The College Football Playoffs are a subjective business. Every ranking is based on a consensus of opinions. As such, the metrics by which teams are evaluated are not exactly scientific in nature. Of course, the committee factors in criteria like strength of schedule and conference championships, but more often than not, the top 4 is simply the result of an eye test analysis from football minds. Thus, the reputations and perceptions of different programs likely play a role in who is held in higher esteem. Moreover, the opinionated nature of the selection process naturally leads to controversy and disagreement every year.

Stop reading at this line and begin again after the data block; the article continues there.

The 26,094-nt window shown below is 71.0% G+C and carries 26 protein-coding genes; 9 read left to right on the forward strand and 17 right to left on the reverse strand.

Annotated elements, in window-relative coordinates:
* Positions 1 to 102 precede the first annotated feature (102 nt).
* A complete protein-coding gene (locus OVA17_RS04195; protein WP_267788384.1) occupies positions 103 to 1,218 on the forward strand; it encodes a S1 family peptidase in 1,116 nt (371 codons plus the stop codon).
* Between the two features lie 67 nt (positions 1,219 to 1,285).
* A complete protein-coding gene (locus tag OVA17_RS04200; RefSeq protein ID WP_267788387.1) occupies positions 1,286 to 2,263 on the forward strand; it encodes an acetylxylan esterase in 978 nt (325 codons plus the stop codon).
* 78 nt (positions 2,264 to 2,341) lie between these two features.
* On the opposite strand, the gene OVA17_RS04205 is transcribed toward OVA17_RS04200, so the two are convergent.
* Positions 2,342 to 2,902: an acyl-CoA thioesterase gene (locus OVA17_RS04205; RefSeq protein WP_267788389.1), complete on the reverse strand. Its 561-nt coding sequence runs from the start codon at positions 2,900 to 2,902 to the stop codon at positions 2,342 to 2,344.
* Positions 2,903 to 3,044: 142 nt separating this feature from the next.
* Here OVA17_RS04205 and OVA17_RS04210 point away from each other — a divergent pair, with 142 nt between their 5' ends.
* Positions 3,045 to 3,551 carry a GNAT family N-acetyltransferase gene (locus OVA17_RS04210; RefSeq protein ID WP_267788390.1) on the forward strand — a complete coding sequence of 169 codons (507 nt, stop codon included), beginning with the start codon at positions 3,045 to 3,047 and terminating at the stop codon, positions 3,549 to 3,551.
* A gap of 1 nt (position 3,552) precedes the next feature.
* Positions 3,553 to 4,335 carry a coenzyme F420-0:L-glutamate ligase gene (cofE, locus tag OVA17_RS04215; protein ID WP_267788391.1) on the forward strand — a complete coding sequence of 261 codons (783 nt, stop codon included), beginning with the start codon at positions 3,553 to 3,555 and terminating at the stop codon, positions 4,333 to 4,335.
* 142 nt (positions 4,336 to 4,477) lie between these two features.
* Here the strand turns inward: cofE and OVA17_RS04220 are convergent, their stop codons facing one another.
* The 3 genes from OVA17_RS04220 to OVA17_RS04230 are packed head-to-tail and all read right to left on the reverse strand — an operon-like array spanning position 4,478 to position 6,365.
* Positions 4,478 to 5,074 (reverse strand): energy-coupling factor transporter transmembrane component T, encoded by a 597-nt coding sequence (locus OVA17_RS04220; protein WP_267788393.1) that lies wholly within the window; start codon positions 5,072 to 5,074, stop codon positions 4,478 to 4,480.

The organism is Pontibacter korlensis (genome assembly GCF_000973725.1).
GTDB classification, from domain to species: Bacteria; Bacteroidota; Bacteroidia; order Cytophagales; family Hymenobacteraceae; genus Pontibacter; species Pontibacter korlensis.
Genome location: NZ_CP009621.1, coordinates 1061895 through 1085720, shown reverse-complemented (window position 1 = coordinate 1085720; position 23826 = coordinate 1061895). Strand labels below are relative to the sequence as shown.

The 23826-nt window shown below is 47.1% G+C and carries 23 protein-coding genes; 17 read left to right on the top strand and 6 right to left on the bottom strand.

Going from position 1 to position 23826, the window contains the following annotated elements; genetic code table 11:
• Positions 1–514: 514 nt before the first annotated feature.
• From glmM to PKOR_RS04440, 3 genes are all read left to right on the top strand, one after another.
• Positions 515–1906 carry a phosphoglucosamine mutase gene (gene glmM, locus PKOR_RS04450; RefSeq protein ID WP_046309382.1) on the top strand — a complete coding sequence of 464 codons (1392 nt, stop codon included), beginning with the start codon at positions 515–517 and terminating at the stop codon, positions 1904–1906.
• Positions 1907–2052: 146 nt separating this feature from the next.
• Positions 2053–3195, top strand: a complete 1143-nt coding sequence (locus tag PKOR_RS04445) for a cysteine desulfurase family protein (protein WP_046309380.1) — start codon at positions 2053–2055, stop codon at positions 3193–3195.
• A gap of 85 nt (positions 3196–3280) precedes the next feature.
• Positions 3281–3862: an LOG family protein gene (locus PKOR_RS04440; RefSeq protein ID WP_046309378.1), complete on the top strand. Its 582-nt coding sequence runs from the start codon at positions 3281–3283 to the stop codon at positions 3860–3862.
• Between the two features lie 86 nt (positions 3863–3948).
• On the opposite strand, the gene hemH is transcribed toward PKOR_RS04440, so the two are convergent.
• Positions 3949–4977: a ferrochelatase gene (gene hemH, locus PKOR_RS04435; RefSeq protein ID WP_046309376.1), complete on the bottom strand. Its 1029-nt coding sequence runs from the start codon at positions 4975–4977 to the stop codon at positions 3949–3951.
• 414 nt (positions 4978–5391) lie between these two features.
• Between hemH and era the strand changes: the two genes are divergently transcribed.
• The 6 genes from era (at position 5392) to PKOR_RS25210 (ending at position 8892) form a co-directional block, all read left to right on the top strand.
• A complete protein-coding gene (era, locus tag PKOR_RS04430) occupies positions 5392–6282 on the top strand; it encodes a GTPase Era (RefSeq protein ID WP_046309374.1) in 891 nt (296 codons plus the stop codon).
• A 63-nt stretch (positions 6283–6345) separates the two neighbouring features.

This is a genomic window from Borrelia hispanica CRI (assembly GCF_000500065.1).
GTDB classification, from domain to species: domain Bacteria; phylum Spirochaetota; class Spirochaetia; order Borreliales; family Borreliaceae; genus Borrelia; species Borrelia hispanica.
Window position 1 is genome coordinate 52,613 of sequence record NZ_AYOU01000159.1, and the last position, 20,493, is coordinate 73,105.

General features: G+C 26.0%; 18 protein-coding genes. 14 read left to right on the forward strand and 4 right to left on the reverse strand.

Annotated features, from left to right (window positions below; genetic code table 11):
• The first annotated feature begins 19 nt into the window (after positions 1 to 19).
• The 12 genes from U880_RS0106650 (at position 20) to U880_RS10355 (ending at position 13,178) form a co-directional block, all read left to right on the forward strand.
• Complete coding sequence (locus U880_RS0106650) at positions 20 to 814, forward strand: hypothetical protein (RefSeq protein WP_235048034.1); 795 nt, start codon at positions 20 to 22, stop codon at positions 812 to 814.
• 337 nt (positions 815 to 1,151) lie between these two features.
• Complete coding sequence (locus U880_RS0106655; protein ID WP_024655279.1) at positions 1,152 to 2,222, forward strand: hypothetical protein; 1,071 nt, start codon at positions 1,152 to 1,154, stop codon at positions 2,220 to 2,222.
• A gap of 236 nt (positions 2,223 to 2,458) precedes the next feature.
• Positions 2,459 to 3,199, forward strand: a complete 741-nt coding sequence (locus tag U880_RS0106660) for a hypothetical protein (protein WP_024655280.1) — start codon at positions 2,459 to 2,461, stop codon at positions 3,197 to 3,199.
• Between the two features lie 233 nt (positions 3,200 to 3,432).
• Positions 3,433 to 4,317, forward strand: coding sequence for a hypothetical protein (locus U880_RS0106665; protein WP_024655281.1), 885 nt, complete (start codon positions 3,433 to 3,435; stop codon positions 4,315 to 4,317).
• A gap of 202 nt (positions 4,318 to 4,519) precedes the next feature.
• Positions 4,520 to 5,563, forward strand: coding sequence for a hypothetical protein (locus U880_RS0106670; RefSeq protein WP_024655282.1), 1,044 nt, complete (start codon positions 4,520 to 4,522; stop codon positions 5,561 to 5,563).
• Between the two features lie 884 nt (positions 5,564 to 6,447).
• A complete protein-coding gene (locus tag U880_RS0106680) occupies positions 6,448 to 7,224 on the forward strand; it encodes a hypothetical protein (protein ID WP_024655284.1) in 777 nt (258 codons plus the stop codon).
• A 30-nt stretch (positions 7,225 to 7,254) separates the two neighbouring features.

Since its inception, the playoff has left teams on the outside feeling snubbed. First in 2014, it was Baylor and TCU on the outside looking in. Last year was it was Penn State, and this year it’s Ohio State. All of these teams and fanbases have felt they “deserved” to be in the top 4 for one reason or another. But as it stands, the current system is not about deserving it or earning it. Winning your conference championship or going undefeated may not be enough on its own to secure a playoff berth. Rather, making it in is all about passing the committee’s eye test . Obviously this format leaves room for bias. In the same vein, even the greatest football minds are regularly incorrect in their forecasts of who will win a given matchup. The supposed best team does not always win of course. That is what makes college football great, and that is why we play the games. But that idea begs the question: is the current format the best way to do things? In sports, playoffs and champions are typically decided on the field, not in a board room. An arbitrary ranking, based almost entirely on a group of people’s individual beliefs, will not always reward teams who have “earned it” throughout the year. Furthermore, the committee often has to split hairs to differentiate between teams ranked one through eight. Any number of the teams ranked four through eight might have similar resumes and legitimates chances at a national title. For example, Ohio State snuck into the playoffs in 2015 at number four and went on to win the whole thing. Imagine if the Buckeyes had been left out of the CFP picture. Limiting the playoffs to only four teams, out of the hundreds in the college football landscape, may be discounting plenty of potential champions. The move toward an eight team playoff could eliminate that possibility and afford all of these similar statured teams to decide everything on the field.